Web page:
The name Honoriani refers to the emperor Honorius, who succeeded his father Theodosius I in 395, around the time the Notitia was first compiled. Note that Honorius had however, been declared co-Augustus two years earlier, at the age of 7, so the presence of units bearing the name Honorius does not therefore prove they must have been entered into the document so-named at 395 at the earliest. Nonetheless, the presence of large numbers of units in the western half of the Notitia named after Honorius, compared to very few in the east, is one of the clearest indications the eastern portion was not amended much, or even at all, after the death of Theodosius, while the western half was extensively updated.
Felices usually means "fortunate" or "lucky", and was a common moniker for Roman units (it also has another meaning of "fruitful", which is less likely to have a military association); over twenty units in the Notitia incorporate are credited with the name. It is notable, however, that the Honoriani felices Gallicani is one of only two that are listed as being legionary units (the other is the Secunda Felix Valentis Thebaeorum (15.23), under the Magister Militum per Orientem).
The name Gallicani refers to Gaul; presumably the unit was either raised there, or had been serving there, perhaps as a limitanei unit, before joining the field army. A potential candidate for a unit being stationed there is what in the Notitia is listed as the plain Legio quarta Flavia (78.20), a limitanei legion under the Dux Moesiae primae, based at Singidunum (modern Belgrade), which is known to have the name Legio IIII Flavia Felix in full. Detachments of this unit are known to have served in many regions. For example, coinage indicates a detachment likely served in Gaul during the reign of the Gallic Emperor Victorinus (269 - 271), as he issued a gold coin inscribed LEG IIII FLAVIA P F, which expands to "Legio IIII Flavia Felix Pia Fidelis". If so, this would indicate that Honorius did not found the unit, but merely re-founded it, in much the same way as the "original" Legio IIII Flavia Felix was not actually founded in the year 70, but refounded, mostly from soldiers of the former Legio IIII Macedonica that had been disbanded earlier in the year. Indeed, the position of the unit in the Magister Peditum's roster implies it had been in the field army a reasonable amount of time when the Notita was complied, as it comes before a string of five "Flavian" legions, which cannot have been raised before the early 4th century.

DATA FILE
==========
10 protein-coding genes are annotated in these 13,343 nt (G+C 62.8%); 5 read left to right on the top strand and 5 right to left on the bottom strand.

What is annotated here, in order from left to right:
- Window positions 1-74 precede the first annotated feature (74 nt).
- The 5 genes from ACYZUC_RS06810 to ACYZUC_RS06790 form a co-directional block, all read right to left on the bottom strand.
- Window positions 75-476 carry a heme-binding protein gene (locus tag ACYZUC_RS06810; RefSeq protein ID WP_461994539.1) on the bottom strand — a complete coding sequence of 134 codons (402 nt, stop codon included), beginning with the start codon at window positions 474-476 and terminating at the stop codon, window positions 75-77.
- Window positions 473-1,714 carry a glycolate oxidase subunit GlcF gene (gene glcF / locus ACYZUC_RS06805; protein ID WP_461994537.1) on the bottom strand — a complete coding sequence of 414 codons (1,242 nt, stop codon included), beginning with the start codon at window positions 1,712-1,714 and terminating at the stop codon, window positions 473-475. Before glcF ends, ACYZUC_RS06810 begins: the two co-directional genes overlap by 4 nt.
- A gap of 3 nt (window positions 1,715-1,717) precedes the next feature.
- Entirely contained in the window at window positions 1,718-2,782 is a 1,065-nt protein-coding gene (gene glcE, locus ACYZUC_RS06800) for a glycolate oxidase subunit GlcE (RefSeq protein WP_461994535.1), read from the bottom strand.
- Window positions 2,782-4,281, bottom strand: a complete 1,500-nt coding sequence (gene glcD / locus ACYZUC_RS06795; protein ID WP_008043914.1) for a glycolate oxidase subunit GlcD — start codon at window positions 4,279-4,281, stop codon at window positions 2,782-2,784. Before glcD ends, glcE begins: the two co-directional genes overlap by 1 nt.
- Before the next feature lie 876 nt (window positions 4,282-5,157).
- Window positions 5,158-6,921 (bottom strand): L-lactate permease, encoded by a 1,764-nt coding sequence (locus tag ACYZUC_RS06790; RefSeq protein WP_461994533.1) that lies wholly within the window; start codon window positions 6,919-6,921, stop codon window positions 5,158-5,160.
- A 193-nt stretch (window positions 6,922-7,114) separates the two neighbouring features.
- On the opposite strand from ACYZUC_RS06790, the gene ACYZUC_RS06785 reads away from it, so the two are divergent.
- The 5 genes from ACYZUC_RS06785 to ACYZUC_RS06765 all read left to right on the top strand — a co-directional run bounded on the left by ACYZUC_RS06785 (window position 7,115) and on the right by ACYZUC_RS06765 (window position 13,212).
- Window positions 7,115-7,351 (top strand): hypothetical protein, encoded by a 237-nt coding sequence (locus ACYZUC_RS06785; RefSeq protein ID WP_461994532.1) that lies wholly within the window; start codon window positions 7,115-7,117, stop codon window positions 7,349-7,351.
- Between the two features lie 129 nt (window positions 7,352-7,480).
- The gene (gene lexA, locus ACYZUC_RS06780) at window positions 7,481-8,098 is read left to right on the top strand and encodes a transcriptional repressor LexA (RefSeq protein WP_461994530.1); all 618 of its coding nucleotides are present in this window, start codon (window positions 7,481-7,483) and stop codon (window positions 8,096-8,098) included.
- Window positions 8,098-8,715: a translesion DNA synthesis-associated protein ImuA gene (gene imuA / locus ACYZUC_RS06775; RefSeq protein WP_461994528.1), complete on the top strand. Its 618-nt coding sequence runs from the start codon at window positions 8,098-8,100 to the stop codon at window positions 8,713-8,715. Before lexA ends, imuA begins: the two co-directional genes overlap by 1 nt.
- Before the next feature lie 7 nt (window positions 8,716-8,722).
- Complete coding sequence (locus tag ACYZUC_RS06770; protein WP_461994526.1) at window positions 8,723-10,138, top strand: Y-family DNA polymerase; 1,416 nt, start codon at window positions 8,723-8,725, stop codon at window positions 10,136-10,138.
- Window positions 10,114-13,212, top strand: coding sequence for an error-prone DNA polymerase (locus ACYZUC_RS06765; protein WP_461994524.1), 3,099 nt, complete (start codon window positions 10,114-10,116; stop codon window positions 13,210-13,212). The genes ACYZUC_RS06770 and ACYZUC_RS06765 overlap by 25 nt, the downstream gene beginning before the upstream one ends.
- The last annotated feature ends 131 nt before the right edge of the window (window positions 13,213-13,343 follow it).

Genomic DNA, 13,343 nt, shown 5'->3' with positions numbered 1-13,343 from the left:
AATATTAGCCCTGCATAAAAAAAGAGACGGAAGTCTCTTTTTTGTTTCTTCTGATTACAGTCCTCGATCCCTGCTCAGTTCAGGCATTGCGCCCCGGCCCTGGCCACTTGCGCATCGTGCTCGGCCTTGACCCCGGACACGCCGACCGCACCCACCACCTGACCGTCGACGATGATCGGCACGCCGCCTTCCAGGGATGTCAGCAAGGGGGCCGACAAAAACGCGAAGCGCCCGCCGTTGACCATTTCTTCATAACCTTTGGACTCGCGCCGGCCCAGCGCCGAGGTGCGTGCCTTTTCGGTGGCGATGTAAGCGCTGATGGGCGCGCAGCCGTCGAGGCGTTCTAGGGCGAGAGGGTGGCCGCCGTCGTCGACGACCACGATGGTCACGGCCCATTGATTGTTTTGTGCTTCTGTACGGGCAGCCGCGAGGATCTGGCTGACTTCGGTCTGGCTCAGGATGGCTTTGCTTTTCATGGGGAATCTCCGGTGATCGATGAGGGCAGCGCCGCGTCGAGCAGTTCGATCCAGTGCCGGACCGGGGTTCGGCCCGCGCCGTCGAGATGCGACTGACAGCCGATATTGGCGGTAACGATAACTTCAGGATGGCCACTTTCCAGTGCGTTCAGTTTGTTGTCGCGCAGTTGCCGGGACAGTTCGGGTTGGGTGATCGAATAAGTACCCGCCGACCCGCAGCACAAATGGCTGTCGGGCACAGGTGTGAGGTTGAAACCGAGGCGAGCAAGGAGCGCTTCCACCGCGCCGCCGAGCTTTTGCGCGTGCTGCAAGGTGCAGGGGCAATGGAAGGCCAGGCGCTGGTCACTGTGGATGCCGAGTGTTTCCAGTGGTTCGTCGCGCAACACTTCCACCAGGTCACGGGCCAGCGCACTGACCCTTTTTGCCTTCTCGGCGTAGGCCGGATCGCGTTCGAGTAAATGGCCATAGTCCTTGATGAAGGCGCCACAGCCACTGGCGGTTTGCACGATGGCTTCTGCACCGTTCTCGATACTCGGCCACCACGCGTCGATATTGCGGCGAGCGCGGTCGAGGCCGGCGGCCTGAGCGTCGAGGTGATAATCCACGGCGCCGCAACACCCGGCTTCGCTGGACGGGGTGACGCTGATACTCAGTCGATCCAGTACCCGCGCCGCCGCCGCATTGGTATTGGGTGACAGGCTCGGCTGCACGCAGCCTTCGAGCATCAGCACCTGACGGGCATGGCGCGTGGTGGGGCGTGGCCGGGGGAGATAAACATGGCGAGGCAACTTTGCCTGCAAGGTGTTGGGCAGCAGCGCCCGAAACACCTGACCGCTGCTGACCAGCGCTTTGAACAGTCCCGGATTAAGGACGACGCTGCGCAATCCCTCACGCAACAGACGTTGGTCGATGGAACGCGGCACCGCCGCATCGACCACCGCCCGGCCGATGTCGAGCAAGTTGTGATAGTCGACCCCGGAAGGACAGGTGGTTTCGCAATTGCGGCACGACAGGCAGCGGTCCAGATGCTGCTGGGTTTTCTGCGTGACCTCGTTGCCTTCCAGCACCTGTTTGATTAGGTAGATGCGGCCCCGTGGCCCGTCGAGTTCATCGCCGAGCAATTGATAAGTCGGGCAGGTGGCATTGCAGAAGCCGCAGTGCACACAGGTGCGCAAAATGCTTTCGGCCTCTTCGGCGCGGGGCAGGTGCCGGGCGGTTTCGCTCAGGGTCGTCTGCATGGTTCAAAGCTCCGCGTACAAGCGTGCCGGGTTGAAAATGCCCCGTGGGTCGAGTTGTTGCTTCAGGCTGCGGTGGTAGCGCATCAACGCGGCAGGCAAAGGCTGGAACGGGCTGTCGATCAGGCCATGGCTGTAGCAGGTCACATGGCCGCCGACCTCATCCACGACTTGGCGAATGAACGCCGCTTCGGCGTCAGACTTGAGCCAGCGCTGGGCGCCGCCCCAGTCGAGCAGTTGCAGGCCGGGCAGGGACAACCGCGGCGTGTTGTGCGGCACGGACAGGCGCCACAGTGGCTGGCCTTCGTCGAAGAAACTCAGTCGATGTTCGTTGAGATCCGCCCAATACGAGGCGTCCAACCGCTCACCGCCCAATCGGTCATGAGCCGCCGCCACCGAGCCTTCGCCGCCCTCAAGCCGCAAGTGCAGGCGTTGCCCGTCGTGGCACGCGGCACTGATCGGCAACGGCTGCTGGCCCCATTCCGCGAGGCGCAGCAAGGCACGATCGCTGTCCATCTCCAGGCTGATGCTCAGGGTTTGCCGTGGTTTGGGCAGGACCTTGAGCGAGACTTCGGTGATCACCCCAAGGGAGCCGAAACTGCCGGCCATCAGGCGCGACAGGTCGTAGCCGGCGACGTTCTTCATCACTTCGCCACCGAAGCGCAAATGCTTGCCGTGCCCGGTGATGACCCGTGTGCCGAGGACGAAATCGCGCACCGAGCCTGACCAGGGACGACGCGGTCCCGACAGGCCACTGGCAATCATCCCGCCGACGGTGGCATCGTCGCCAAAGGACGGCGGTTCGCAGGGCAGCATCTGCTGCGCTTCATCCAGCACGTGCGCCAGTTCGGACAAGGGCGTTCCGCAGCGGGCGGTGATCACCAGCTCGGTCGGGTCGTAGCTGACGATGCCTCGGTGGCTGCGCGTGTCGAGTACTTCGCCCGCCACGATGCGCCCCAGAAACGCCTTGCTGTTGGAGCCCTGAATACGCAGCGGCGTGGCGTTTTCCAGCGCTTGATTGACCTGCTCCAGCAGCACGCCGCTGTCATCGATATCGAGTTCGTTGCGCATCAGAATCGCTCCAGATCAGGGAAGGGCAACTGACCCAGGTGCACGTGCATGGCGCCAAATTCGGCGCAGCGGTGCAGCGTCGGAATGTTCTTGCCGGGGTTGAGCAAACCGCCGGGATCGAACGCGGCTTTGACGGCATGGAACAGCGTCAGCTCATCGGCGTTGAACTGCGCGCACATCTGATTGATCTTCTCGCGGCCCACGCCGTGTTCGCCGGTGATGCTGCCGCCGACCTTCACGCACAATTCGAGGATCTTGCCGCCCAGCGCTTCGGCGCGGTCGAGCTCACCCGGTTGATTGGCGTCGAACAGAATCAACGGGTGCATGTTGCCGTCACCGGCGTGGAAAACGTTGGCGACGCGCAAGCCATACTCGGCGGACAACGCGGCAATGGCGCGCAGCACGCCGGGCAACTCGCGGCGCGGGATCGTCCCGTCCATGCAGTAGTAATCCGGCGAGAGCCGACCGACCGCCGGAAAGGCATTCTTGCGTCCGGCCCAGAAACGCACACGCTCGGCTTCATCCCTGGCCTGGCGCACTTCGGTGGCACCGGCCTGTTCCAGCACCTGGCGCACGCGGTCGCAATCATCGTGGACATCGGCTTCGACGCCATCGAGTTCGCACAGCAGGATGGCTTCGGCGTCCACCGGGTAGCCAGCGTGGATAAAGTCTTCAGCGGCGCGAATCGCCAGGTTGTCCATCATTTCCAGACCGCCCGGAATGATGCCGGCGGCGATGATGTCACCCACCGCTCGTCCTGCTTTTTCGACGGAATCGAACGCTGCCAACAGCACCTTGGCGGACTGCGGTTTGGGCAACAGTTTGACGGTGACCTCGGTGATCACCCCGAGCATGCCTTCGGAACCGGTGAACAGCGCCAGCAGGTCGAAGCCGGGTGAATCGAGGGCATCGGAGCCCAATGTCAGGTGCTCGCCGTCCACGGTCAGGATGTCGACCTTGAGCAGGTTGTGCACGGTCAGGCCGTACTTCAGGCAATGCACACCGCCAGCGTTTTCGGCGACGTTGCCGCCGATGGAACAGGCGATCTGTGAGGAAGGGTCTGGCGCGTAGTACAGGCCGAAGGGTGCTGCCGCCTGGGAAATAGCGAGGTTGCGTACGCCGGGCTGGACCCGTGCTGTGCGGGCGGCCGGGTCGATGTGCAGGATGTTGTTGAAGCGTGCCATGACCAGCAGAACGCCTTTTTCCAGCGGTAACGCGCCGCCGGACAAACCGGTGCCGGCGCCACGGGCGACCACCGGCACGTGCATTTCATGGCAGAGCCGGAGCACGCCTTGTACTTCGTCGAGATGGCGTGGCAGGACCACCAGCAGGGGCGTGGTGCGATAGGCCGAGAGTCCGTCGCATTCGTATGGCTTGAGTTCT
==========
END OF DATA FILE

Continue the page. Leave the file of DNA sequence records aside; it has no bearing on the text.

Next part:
However, it must be pointed out that many other units could also be candidate progenitors of the Honoriani felices Gallicani (it is not, after all, certain Victorinus' Legio IIII detachment was even in Gaul when it was commemorated by his coinage, for the coin in question actually depicts a personification of Africa). Indeed, a much better candidate is Legio III Gallica, which is attested in the Notitia (63.15) as being stationed at Danaba under the Dux Foenicis. As this legion was founded by Julius Caesar, it would have been strange if it had spawned no detachments in the 450-odd years since, and the Honoriani felices Gallicani, along with the Lanciarii Gallicani Honoriani (98/9.113), are by far the best candidates.